# EPSG:1032

## Coordinate Frame rotation (geocentric domain)

### Attributes

Data source: EPSG

Information source: EPSG guidance note #7-2, http://www.epsg.org

Revision date: 2019-02-21

Remarks: This method is a specific case of the Molodensky-Badekas (CF) method (code 1034) in which the evaluation point is at the geocentre with coordinate values of zero. Note the analogy with the Position Vector method (code 1033) but beware of the differences!

### Formula

```<<<<<This text is continued from the description of the Position Vector transformation formula>>>>>

Note: These formulas have been transcribed from EPSG Guidance Note #7-2. Users are encouraged to use that document rather than the text which follows as reference because limitations in the transcription will be avoided.

Although being common practice particularly in the European E&P industry, the Position Vector transformation sign convention is not universally accepted.  A variation on this formula is also used, particularly in the USA E&P industry.  That formula is based on the same definition of translation and scale parameters, but a different definition of the rotation parameters.  The associated convention is known as the "Coordinate Frame rotation" convention.
The formula is:

(Xt)          (  1      +rZ      -rY)    (Xs)     (tX)
(Yt)  =  M *  ( -rZ       1      +rX)  * (Ys)  +  (tY)
(Zt)          ( +rY     -rX       1 )    (Zs)     (tZ)

and the parameters are defined as:

(tX, tY, tZ): Translation vector, to be added to the point's position vector in the source coordinate reference system in order to transform from source coordinate reference system to target coordinate reference system; also: the coordinates of the origin of source coordinate reference system in the target frame.

(rX, rY, rZ): Rotations to be applied to the coordinate reference frame.  The sign convention is such that a positive rotation of the frame about an axis is defined as a clockwise rotation of the coordinate reference frame when viewed from the origin of the Cartesian coordinate reference system in the positive direction of that axis, that is a positive rotation about the Z-axis only from source coordinate reference system to target coordinate reference system will result in a smaller longitude value for the point in the target coordinate reference system. Although rotation angles may be quoted in any angular unit of measure, the formula as given here requires the angles to be provided in radians.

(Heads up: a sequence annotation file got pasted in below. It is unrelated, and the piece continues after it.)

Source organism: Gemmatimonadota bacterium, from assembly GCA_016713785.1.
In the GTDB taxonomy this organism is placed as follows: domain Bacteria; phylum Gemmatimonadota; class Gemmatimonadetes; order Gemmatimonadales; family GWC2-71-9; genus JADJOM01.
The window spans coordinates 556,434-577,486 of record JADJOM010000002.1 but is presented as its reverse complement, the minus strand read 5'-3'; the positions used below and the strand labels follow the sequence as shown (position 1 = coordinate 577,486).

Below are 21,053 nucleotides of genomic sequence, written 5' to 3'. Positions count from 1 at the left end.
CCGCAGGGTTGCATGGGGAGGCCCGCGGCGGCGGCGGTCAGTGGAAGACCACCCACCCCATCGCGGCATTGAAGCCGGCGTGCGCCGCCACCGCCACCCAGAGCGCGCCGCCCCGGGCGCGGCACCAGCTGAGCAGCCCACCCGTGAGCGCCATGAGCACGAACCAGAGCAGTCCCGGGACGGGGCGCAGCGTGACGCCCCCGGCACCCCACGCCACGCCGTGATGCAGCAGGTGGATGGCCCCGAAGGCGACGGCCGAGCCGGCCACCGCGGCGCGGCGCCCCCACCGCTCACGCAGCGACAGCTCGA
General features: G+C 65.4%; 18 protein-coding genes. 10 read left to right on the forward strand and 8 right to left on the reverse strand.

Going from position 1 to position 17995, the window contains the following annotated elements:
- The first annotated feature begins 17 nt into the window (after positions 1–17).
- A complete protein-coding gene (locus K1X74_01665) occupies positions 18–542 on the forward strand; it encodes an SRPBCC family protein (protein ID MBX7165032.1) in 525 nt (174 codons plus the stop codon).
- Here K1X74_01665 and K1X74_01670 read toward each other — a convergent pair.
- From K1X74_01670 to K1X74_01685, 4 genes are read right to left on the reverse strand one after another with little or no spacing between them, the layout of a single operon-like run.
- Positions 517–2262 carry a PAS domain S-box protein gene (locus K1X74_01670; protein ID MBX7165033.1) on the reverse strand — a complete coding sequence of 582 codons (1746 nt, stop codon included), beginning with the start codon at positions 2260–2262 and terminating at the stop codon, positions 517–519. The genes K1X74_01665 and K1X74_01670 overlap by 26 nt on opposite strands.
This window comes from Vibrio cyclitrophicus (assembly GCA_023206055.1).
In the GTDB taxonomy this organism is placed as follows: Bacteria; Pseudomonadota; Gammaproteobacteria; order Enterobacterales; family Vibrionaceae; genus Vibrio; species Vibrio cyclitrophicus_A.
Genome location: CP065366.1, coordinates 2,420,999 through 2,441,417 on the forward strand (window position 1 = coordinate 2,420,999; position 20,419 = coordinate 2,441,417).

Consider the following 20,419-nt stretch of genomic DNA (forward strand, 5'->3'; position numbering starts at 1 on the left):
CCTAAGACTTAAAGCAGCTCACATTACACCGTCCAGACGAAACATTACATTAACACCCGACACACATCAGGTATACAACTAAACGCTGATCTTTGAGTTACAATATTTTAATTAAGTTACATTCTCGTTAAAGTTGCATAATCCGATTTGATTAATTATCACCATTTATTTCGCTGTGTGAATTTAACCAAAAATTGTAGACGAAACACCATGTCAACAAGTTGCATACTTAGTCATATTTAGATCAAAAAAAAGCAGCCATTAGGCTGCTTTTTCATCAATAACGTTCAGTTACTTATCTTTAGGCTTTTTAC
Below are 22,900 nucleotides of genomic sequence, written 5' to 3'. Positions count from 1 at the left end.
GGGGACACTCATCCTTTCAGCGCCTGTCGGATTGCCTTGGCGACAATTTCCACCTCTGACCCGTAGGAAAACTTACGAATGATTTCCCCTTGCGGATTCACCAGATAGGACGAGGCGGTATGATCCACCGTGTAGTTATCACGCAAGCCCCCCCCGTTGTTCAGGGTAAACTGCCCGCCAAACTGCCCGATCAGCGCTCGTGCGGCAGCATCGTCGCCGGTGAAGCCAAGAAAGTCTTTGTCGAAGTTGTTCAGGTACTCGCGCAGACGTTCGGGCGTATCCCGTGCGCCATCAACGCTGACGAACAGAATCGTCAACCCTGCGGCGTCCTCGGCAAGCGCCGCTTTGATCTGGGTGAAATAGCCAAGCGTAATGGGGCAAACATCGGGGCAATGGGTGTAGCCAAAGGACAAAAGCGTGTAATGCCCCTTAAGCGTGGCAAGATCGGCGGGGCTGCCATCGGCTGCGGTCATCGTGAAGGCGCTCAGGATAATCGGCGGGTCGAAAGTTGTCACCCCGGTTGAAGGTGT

M: Multiplication factor to be applied to the position vector in the source coordinate reference system in order to obtain the correct scale of the target coordinate reference system. M = (1+dS) where dS is the scale difference. When dS is expressed in parts per million, M = (1+dS*10^-6). When dS is the scale difference expressed in parts per billion, M = (1+dS*10^-9).

In the absence of rotations the two formulas are identical; the difference is solely in the rotations. The name of the second method reflects this.

Note that the same rotation that is defined as positive in the first method is consequently negative in the second and vice versa.  It is therefore crucial that the convention underlying the definition of the rotation parameters is clearly understood and is communicated when exchanging datum transformation parameters, so that the parameters may be associated with the correct coordinate transformation method (algorithm).```

### Example

```The same example as for the Position Vector transformation (coordinate operation method 1033) can be calculated, however the following transformation parameters have to be applied to achieve the same input and output in terms of coordinate values:

Transformation parameters for the Coordinate Frame rotation convention:
tX (m) = 0.000
tY (m) = 0.000
tZ (m) = +4.5
rX (") = 0.000
rY (") = 0.000
rZ (") = -0.554 = -0.000002685868 radians
dS (ppm) = +0.219

M = 1 + dS = 1.000000219

Please note that only the rotation has changed sign as compared to the Position Vector transformation.```